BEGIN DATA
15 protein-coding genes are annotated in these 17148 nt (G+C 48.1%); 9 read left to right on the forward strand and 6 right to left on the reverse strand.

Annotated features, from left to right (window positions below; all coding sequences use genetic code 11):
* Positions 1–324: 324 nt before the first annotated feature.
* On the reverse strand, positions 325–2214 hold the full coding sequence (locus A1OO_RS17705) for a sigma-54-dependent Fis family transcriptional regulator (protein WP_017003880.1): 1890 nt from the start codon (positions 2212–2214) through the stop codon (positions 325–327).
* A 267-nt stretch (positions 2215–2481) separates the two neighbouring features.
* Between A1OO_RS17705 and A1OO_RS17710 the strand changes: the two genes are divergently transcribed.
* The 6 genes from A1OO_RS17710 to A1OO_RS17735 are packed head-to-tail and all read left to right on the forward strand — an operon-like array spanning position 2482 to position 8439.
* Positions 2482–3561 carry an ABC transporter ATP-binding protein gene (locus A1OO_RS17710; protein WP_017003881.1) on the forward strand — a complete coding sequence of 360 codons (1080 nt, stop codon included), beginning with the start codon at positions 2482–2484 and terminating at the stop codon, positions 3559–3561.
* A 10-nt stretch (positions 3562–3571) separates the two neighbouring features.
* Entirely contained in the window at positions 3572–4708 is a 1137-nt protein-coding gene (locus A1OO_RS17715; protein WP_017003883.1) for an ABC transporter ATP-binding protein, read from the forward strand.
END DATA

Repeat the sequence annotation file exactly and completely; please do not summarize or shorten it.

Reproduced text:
15 protein-coding genes are annotated in these 17148 nt (G+C 48.1%); 9 read left to right on the forward strand and 6 right to left on the reverse strand.

Annotated features, from left to right (window positions below; all coding sequences use genetic code 11):
* Positions 1–324: 324 nt before the first annotated feature.
* On the reverse strand, positions 325–2214 hold the full coding sequence (locus A1OO_RS17705) for a sigma-54-dependent Fis family transcriptional regulator (protein WP_017003880.1): 1890 nt from the start codon (positions 2212–2214) through the stop codon (positions 325–327).
* A 267-nt stretch (positions 2215–2481) separates the two neighbouring features.
* Between A1OO_RS17705 and A1OO_RS17710 the strand changes: the two genes are divergently transcribed.
* The 6 genes from A1OO_RS17710 to A1OO_RS17735 are packed head-to-tail and all read left to right on the forward strand — an operon-like array spanning position 2482 to position 8439.
* Positions 2482–3561 carry an ABC transporter ATP-binding protein gene (locus A1OO_RS17710; protein WP_017003881.1) on the forward strand — a complete coding sequence of 360 codons (1080 nt, stop codon included), beginning with the start codon at positions 2482–2484 and terminating at the stop codon, positions 3559–3561.
* A 10-nt stretch (positions 3562–3571) separates the two neighbouring features.
* Entirely contained in the window at positions 3572–4708 is a 1137-nt protein-coding gene (locus A1OO_RS17715; protein WP_017003883.1) for an ABC transporter ATP-binding protein, read from the forward strand.